Whether or not Montaigne was sincere in his fideism, his position was adopted by various Counter-Reformers in France who sought to show that the Calvinists made indefensible claims about the source of religious knowledge and the nature of such knowledge. These Catholics sought to reduce the Calvinists to complete skeptics. The Calvinists, in turn, tried in a similar way to reduce the Catholics, by arguing that it was uncertain who the pope was, what he and church councils had said, and so on.

Montaigne's presentation of the new Pyrrhonism brought about a general skeptical crisis among many intellectuals in the seventeenth century. Descartes's philosophy was designed to overcome all doubts by pushing skepticism even further than Sextus or Montaigne. By finding one fundamental truth ("I think, therefore I am"), one could then establish a general criterion of truth and discover truth in mathematics, physics, and theology. Others, faced with the same skeptical crisis, sought a solution in the interpretation of biblical prophecies (Joseph Mede and Henry More), in a desperate appeal to faith (Pascal), or in moderating one's quest for knowledge to a kind of probabilism (Gassendi, Chillingworth, and the English latitudinarian theologians).

Many sought to undermine Descartes's optimistic answer to skepticism, and to cast doubts on any metaphysical foundation to modern science and any rational basis to theology. This attempt was coupled with skeptical criticism of scripture as a collection of books containing special indubitable knowledgecriticism launched by La Peyrère in his Men before Adam and by Spinoza in his Tractatus Theologico-Politicus. The French Protestant philosopher, historian, and theologian Pierre Bayle joined these skeptical strands together in his massive Historical and Critical Dictionary (16971702), casting doubts on the new philosophies of the seventeenth century, from Descartes to Locke and Leibniz, as well as on older philosophies. Bayle's only advice to his readers was to abandon reason for faith. Voltaire and Hume developed the more irreligious implications of Bayle's attacks. Voltaire called Bayle's work "the arsenal of the Enlightenment," and used it to undermine any confidence in the Judeo-Christian tradition. Hume used Bayle's skepticism to show that one has no rational basis for one's beliefs in any area whatsoever. One's beliefs in science or religion are based on natural factors, on animal faith. Kant developed Hume's skeptical criticism of arguments about the nature of God, contending that knowledge of the nature and existence of God is beyond the capabilities of pure reason and that all theological arguments about the existence and nature of God are faulty.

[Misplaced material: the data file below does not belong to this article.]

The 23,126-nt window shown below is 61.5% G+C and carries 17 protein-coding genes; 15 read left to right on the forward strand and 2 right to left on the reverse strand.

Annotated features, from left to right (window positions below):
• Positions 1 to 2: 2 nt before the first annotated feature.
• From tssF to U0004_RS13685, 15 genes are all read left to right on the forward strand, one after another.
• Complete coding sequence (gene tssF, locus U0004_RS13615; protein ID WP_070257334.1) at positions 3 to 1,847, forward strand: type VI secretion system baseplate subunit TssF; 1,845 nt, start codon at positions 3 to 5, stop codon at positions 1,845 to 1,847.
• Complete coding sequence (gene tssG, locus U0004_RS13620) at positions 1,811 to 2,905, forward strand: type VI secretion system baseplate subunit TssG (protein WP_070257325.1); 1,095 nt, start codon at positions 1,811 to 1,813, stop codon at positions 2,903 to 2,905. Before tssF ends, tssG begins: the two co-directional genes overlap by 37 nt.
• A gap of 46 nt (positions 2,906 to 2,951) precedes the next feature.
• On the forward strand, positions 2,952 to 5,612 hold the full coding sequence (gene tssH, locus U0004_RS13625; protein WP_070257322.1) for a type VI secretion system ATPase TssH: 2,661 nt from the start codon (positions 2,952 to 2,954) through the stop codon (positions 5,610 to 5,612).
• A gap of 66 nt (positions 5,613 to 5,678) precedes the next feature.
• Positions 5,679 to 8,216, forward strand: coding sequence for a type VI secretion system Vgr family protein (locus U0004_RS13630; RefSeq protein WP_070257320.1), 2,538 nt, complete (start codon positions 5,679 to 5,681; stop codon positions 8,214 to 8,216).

Hume's naturalistic skepticism and the limitations placed on human reason by Kant's analysis would seem to have led modern thought into an unconquerable skepticism. Many more recent philosophies have suggested ways of avoiding, overcoming, or living with skepticism: ways that others, in turn, have shown to be impracticable. Hume and Kant ended a tradition of seeking rational knowledge about the existence and nature of God. This skepticism about theological knowledge produced a vital form of fideism. J. G. Hamann, a religious friend of Kant's, argued that Hume was actually the greatest voice of orthodoxy. By eliminating any appeal to reason or evidence in religion, he showed it rested on faith. Hume had said skepticism is the first step toward becoming a true and believing Christian. It is doubtful, however, that Hume was any kind of Christian but, rather, was a deist or an agnostic. Hamann, however, used Hume's writings to urge Kant to turn to faith. Kierkegaard found the basis of his fideism in Hamann's interpretation of Hume and developed the total skepticism that he regarded as inherent to religious belief.